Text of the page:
Labels are Simple; Change is Hard
When we label things, we group them based on similar characteristics. Like Trees. Trees are a basic category. All trees share similar characteristics--like they grow, they're tall, they have leaves... Wait a second.
If we look at specific examples, we can find discrepancies from the label. Dead trees have stopped growing.
But they're still standing there.
So are they still Trees?
Bonsai Trees are itty bitty
Pine Trees don't have leaves, they have needles.
Even Deciduous trees lose their leaves during certain times of the year.
But isn't it good to have a diversity of trees? Wouldn't the world be boring if their were only one type of tree, dog, person, clothing style, food, pastime (e.g. TV)
I'm only posting today, because I want to put out a tiny except from my upcoming Book, "TradeSchool: Learning to Trade Time for Life". Here's the excerpt:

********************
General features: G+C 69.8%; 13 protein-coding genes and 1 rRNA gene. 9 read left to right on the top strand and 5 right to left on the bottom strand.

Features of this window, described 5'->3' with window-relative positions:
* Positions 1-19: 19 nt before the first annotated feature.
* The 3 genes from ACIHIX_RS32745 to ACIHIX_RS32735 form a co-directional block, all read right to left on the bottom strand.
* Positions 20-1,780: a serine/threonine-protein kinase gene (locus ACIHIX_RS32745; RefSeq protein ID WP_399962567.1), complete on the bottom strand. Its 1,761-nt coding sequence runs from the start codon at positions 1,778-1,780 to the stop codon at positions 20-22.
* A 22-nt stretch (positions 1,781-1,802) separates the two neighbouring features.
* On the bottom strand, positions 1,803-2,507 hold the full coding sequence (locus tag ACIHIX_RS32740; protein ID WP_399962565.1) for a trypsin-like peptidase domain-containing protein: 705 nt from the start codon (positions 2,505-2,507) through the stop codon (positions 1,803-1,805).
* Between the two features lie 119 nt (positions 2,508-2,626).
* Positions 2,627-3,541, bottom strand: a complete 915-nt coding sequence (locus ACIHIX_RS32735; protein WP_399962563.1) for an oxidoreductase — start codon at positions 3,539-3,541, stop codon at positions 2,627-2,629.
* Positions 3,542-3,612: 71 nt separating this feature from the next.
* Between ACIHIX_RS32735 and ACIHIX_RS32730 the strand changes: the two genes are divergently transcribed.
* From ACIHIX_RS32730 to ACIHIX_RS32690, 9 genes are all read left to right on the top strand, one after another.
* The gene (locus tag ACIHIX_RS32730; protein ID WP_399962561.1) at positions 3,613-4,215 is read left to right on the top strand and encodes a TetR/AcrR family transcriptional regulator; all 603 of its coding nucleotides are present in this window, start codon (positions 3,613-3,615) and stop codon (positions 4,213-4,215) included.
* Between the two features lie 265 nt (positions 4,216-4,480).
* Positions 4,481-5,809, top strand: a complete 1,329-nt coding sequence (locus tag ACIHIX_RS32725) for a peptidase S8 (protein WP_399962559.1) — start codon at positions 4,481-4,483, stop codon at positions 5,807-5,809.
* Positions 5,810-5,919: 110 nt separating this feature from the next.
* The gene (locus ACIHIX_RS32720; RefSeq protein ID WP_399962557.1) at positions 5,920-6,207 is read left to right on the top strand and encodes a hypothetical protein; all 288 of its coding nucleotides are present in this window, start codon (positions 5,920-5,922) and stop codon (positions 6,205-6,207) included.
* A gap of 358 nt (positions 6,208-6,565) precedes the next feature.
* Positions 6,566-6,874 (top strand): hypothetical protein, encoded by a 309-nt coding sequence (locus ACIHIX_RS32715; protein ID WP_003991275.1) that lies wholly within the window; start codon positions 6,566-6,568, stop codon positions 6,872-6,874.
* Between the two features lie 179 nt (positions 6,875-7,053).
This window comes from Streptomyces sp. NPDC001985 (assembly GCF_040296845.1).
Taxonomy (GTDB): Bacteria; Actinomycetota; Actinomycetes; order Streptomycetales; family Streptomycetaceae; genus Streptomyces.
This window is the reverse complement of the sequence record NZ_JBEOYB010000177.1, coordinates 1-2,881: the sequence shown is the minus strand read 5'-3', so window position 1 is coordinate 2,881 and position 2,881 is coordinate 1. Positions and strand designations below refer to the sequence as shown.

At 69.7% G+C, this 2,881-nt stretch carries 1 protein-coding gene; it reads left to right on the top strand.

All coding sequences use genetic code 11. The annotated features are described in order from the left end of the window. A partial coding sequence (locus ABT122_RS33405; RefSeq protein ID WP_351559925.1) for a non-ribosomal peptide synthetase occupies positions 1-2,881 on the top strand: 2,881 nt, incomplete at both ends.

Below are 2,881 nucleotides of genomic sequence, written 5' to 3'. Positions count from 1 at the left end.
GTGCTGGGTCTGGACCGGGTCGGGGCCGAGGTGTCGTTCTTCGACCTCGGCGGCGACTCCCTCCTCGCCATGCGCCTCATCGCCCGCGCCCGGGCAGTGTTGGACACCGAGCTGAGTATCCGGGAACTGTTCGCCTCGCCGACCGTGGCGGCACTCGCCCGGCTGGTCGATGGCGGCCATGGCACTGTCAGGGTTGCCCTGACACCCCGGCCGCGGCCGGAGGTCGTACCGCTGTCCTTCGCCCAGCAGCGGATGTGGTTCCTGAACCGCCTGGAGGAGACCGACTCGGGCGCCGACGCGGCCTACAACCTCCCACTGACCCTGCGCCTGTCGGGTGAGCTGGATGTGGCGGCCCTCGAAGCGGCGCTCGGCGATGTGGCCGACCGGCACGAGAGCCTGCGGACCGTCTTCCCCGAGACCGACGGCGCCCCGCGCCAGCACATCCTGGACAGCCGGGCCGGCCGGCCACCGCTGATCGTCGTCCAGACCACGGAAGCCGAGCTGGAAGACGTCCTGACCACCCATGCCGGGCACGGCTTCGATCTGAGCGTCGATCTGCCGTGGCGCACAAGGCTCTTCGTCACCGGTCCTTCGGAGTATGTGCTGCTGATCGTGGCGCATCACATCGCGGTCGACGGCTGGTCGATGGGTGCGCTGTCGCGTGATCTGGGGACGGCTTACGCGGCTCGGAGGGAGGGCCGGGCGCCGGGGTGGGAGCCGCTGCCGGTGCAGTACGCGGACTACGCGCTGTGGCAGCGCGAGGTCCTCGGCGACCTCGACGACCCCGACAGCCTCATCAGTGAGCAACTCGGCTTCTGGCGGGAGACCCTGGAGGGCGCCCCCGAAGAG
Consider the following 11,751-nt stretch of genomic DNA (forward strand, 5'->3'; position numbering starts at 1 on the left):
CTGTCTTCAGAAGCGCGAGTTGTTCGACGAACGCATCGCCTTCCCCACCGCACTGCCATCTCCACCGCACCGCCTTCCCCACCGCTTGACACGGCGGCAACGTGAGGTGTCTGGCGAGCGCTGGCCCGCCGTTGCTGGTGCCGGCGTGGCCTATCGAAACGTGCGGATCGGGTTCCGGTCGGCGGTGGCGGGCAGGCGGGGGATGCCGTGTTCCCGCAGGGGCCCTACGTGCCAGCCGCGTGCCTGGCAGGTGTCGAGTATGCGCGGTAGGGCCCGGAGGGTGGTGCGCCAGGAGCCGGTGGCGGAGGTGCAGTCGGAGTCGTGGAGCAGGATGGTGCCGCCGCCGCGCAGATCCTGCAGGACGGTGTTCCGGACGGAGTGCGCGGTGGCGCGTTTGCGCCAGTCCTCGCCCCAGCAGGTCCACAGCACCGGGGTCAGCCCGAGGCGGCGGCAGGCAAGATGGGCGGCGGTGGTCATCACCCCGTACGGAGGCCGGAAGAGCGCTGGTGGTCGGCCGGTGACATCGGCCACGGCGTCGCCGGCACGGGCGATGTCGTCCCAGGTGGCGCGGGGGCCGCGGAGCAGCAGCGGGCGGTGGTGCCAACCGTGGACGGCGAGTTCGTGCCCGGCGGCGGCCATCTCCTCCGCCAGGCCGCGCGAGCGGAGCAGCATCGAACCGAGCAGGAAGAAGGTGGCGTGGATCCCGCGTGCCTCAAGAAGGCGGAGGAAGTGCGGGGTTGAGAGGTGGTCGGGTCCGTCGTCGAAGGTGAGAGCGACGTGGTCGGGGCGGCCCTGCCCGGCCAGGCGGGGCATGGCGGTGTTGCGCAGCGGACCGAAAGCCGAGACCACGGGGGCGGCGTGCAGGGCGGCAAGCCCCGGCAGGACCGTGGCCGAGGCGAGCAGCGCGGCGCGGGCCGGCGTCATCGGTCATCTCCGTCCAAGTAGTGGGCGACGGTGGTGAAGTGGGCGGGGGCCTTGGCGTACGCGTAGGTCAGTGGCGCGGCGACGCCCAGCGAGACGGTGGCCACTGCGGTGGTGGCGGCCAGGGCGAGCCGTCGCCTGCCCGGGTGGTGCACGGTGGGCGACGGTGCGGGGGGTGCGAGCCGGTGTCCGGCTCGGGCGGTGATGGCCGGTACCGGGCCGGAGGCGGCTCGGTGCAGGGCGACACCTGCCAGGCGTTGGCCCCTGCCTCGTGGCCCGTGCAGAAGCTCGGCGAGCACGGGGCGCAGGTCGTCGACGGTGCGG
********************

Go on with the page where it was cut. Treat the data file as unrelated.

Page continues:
When you surround yourself with comfort, you remove the stimuli that drives change. Maybe that sounds fine. Change is hard. Just ask a person that we would call Autistic.
Now, remember that having a doctor’s note doesn’t change who a person is; it only helps categorize that person with others who have a hard time with Empathy, Social Cues, Figurative Language including Symbolism and Metaphors, Gastrointestinal issues, and Change. I hope your response to that statement is
1. I have friends with Autism or have Autism myself and
2. They or I do not struggle with one or more of the criteria listed above, Mr. Author.
To that I respond, “That’s great!” Because “Autism” does not define your friends or yourself. It’s simply a label assigned to a group of People who share certain characteristics.
All People with Autism are not the same.
Just like all People with the same hair color are not the same. Just like all of the People in Minneapolis are not the same. Just like everyone in your neighborhood is not the same. Just like all the People in your extended family are not the same. Just like all the People in the house you live in are not the same.
Let that sink in. If all of the People in your house are different, how can you possibly—even for an instant—think that people from an entire race are the same?